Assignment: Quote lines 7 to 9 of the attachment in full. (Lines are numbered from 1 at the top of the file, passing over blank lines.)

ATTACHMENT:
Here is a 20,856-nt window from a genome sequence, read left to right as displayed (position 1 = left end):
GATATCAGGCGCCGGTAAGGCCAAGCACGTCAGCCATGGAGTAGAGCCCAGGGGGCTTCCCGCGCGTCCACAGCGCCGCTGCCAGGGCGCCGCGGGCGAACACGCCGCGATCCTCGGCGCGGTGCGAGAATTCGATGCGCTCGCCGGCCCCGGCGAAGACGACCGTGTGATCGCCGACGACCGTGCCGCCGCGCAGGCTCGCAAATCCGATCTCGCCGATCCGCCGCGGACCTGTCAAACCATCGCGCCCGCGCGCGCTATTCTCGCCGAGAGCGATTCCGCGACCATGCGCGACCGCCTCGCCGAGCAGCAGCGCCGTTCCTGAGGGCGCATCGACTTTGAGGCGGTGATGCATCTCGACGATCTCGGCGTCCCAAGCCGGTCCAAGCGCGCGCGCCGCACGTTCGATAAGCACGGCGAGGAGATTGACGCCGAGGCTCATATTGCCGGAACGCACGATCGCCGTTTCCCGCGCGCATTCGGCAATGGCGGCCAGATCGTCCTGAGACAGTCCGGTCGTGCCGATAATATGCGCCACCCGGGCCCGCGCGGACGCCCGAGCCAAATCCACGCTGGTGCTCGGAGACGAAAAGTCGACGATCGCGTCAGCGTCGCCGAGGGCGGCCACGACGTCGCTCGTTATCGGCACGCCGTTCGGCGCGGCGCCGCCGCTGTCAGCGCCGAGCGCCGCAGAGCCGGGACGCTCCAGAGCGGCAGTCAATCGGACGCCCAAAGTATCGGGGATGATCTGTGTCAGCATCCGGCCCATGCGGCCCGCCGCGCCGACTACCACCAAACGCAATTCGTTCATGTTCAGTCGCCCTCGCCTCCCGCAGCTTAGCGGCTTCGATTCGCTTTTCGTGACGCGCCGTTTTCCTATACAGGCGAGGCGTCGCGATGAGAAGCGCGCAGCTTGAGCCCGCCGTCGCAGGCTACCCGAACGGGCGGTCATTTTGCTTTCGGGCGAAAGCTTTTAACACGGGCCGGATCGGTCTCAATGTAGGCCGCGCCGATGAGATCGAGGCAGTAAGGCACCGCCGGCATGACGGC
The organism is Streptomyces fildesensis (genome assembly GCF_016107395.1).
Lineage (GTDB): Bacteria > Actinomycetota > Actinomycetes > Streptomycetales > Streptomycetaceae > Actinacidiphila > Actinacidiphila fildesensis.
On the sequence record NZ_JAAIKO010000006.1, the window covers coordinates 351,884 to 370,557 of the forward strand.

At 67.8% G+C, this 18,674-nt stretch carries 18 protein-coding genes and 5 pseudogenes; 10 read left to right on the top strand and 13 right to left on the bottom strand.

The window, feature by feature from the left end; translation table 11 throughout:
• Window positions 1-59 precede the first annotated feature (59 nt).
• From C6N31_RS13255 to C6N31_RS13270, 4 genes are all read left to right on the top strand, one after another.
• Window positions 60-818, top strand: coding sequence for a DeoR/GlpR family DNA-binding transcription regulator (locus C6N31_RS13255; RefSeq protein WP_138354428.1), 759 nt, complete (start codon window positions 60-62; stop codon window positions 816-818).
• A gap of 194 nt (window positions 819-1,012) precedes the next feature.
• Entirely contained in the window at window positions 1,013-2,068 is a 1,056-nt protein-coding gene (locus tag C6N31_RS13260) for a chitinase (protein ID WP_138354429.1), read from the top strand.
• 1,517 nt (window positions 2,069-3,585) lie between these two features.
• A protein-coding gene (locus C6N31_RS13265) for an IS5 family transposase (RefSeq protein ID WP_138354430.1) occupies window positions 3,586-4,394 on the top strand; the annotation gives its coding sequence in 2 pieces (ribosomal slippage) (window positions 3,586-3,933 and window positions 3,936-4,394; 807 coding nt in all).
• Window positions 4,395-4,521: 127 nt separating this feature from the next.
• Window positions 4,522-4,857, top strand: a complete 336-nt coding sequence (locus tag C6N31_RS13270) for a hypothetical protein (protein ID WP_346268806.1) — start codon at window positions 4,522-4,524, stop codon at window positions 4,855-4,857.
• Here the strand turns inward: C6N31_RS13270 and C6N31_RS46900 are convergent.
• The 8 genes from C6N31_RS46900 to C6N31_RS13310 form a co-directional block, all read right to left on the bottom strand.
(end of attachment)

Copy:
The window, feature by feature from the left end; translation table 11 throughout:
• Window positions 1-59 precede the first annotated feature (59 nt).
• From C6N31_RS13255 to C6N31_RS13270, 4 genes are all read left to right on the top strand, one after another.